The MVP Race: The Return of the Big Man
For the last decade or so, the NBA had seen a huge change in the type of player that dominated the hardwood.
Due to some convenient rule changes, point guards had become far more important than in previous eras of basketball. These modern point guards were being asked to score the ball more than ever before, leading to blurred lines between the traditional guard positions. Consider this: in the forty years between 1965 and 2004, only one point guard won the MVP award, and that was six-foot-nine Magic Johnson. In the 12 years since, there have been four point guards win the award with both Steve Nash and Steph Curry each winning back-to-back, plus Derrick Rose and Russell Westbrook winning one each.
Because of this, the center position was rapidly becoming obsolete and many power forwards were simply role players that could stretch the floor on offense while adding some length and rebounding.
This season, things are a little different. Although there are plenty of talented point guards among the NBA’s elite this season, there has been somewhat of a renaissance at the power forward and center positions. Guys like Anthony Davis, Karl-Anthony Towns, Kristaps Porzingis, Joel Embiid and many more, are changing the way basketball is being played in the NBA.
There are even some unconventional wing players like Giannis Antetokounmpo and Kevin Durant that are close to seven feet tall. This is further evidence that the league is going back to its roots, and placing more and more value on height.
Only time will tell if the league will fully commit to the return of the big man, but for now we can sit back and enjoy the battle between guards and bigs as they vie for supremacy in the NBA.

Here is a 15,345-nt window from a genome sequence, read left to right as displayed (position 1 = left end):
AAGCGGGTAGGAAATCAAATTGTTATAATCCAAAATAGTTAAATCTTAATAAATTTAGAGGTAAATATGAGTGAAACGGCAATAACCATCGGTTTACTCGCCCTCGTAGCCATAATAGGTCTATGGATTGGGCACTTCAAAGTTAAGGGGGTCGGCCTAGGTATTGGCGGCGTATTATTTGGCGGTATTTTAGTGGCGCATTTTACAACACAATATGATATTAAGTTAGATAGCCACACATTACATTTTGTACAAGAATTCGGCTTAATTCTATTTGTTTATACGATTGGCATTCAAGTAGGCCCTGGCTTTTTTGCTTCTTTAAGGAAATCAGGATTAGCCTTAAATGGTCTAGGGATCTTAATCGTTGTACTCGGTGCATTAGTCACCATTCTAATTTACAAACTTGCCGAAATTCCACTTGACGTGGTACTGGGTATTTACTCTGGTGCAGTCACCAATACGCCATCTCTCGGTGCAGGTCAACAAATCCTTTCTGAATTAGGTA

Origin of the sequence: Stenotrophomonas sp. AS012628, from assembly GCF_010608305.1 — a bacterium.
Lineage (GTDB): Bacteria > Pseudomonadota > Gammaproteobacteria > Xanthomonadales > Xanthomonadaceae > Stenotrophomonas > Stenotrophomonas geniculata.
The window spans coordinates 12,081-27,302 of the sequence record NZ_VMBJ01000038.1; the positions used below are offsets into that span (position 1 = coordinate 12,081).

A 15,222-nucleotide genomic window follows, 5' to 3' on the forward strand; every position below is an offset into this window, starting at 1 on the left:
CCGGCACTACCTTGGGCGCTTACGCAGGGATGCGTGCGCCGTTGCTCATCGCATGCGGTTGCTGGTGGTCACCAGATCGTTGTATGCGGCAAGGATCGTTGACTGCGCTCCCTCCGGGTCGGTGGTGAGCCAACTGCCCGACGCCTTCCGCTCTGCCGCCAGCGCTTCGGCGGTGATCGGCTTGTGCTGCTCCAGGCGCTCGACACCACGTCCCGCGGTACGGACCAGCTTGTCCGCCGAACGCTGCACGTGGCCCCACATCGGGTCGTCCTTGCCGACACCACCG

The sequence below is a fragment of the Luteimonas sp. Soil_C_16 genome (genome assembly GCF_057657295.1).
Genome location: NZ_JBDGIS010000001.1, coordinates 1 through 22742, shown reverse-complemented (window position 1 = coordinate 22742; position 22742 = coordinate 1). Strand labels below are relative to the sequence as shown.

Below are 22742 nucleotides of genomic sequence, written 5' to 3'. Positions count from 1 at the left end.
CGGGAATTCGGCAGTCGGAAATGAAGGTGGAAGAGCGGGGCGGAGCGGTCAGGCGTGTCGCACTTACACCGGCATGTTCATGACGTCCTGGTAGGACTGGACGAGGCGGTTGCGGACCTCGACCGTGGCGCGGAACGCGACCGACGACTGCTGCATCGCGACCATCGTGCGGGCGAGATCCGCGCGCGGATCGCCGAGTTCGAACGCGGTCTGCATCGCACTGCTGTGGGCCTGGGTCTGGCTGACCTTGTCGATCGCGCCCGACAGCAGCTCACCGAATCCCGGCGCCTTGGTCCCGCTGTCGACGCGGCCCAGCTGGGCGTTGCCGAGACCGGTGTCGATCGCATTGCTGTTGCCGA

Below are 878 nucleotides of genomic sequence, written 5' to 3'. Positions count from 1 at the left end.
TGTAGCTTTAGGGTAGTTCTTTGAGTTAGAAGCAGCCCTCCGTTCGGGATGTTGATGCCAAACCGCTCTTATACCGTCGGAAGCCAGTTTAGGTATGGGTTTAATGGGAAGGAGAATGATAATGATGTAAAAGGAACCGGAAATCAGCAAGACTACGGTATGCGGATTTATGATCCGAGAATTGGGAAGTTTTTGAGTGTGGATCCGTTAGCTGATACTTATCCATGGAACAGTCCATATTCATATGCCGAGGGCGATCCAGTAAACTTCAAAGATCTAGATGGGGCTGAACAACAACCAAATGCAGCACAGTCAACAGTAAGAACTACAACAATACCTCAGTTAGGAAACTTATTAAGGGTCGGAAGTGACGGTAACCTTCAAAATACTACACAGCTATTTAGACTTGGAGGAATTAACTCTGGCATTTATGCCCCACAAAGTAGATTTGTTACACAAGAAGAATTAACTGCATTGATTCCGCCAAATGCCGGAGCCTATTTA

James Harden (31.4 PPG, 4.8 RPG, 9.8 APG, 29.9 PER) Houston Rockets (15 – 4) As the league leader in both points scored and assists, no player provides their team with more offense that James Harden. With Chris Paul returning to the lineup, it looked as though Harden’s production may take a hit, but that was not the case. Harden lit up the Knicks for 37 PTS and 10 AST with Chris Paul playing 31 minutes and providing his own 6 PTS and 13 AST.
LeBron James (28.5 PPG, 7.8 RPG, 8.6 APG, 30.5 PER) Cleveland Cavaliers (12 – 7) It took a month for them to figure it out, but the Cavaliers finally look more like the team we all expected to see coming into the season and of course LeBron is the driving force behind their success. The Cavs have won seven straight games and over that stretch King James is averaging 27.1 PTS, 9.1 REB, 8.0 AST, and is shooting 54% from the field and 51% from the 3-point line.
Kyrie Irving (23.0 PPG, 3.2 RPG, 5.1 APG, 25.8 PER) Boston Celtics (18 – 3) The Celtics’ historic 16 game winning streak was finally broken by the Miami Heat, however, two nights later Kyrie dropped 30 PTS on 60% shooting against the Magic to make sure the Cs didn’t make a habit of collecting Ls. Over his last five games, Irving is putting up an incredible 31 PTS on a blistering 63% shooting from the field. If the Celtics keep playing this well, Kyrie will have a good chance at winning more than just the MVP award this season.